|15 October 2012
Three workers were killed and ten others were injured in a garage collapse at Miami Dade College West in Miami, Florida on Wednesday. Though the bodies of three workers have been recovered, a fourth worker, Robert Budhoo, remains buried in the rubble. Rescue officials called off the recovery mission for Budhoo after only 13 hours.
Family and friends of the victim have responded with protest. It is unknown whether Budhoo is still alive.
Dozens of his family and friends confronted police and Ajax company officials near the garage site on Saturday, chanting “get him out,” and holding signs that read, “Where is my husband?” and “Uncle Baba: too soon to be forgotten!”
Budhoo, a 53 year-old father of three, moved to South Florida from Jamaica 16 years ago and was working as an electrician at the garage site at the time of the collapse. Several of his family members remained huddled under a tree near the site of the accident for hours after the disaster occurred. Budhoo’s daughter reportedly wrote on Facebook: “Daddy, where ever you are please hang on.”
Budhoo’s daughter, Tasha Budhoo, expressed the family’s fury at the company, Ajax Construction Corp, and local police officials in an interview with Local 10 News: “What happened when the building collapsed? They left him there like he was nobody!”
“I believe he is alive, it’s just that they gave up looking for him,” said Donovan Budhoo, Robert Budhoo’s brother, in the Local 10 report.
The victim’s sister, Henrietta Robinson, added: “Nobody’s saying anything to us, so we are just left in the dark… It’s tearing us apart. We can’t eat. We can’t sleep.”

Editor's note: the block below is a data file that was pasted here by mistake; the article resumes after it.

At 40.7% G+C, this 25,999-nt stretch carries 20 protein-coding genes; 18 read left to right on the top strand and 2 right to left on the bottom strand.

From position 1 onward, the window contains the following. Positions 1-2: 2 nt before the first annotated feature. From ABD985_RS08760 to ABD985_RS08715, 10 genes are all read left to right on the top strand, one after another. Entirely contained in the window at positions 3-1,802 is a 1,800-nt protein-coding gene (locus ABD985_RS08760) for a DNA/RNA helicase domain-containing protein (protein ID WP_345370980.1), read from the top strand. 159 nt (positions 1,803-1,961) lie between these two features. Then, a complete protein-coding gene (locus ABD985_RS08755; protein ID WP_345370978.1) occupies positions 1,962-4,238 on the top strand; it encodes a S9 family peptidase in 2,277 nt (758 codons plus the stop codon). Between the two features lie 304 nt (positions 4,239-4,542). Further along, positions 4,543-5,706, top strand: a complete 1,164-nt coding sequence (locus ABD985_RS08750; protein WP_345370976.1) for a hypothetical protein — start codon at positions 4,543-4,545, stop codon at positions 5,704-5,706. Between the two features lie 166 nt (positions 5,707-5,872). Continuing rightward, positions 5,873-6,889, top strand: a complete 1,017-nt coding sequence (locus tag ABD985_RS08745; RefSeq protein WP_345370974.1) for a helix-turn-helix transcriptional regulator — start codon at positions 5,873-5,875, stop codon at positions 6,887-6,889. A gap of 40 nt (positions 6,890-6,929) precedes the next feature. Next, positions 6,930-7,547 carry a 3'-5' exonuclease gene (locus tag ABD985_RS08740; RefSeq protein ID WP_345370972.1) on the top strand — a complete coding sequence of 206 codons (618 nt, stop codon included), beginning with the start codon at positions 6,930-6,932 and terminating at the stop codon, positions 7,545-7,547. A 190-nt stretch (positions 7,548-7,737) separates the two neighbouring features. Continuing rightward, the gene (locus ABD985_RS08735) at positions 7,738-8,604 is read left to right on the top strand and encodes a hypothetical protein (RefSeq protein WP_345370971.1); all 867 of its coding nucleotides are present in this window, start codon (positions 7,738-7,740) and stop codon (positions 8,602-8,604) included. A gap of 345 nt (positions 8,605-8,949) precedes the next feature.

“We have to beg for them to tell the family what’s going on,” said a friend of the family.
Ricky Gomez, a police chief for the town of Doral, the site of the collapse, told family and friends, “[W]e are trying our best.”
When the protest attracted local media attention, company and police officials promised to add a second crane to the rescue efforts. Officials also promised to give Budhoo family members a mere two daily updates regarding the fate of their loved one.
An estimated 17 electricians, welders, painters, and other construction workers were working on the garage construction site at the time of collapse.
“It fell to the ground like a house of cards,” said Victoria Buczynski, a worker at a nearby cigar shop, to ABC News. “The construction workers started running out, screaming. It was loud. Our entire building shook.”
Workers reportedly had only seconds to leave the premises before being crushed by falling blocks of concrete. Hundreds of rescue workers arrived on site and located trapped workers by their screams. One worker was rescued only after his legs were amputated.
Though details surrounding the cause of the collapse remain unclear pending an investigation by the Occupational Safety and Health Administration (OSHA), what is certain is that the company and local public officials called off the search for Robert Budhoo without consulting the worker’s family.
A statement made on Friday by William P. Byrne, President and CEO of Ajax Construction Corp., attempted to tacitly absolve itself of any fault for the deaths and injuries of the workers it contracted to build the garage. “Speculation does not inform the process or help in any way,” he declared.
Ajax was slated to net $22.5 million for construction of the garage. Ground broke in February, and construction was scheduled for completion in December.
Construction is one of most dangerous and underpaid professions in the United States. OSHA statistics show that 721 construction workers died on the job in 2011 alone—accounting for 17.5 percent of total workplace deaths for that year, far more than any other profession.
In total, 251 construction workers died in 2011 from falling at a construction site, 67 died of electrocution, 73 were killed by a falling object, and 19 were “caught in or between” objects.
Despite the risk of injury and the likelihood of long-term handicap caused by the physical strenuousness of construction work, the average construction worker in Miami, Florida makes only $43,000 annually with minimal, if any, benefits. Construction workers have faced exceptionally high unemployment rates since the housing market crash in 2007. Construction workers currently face an unemployment rate of 11 percent, according to the most recent Bureau of Labor Statistics data.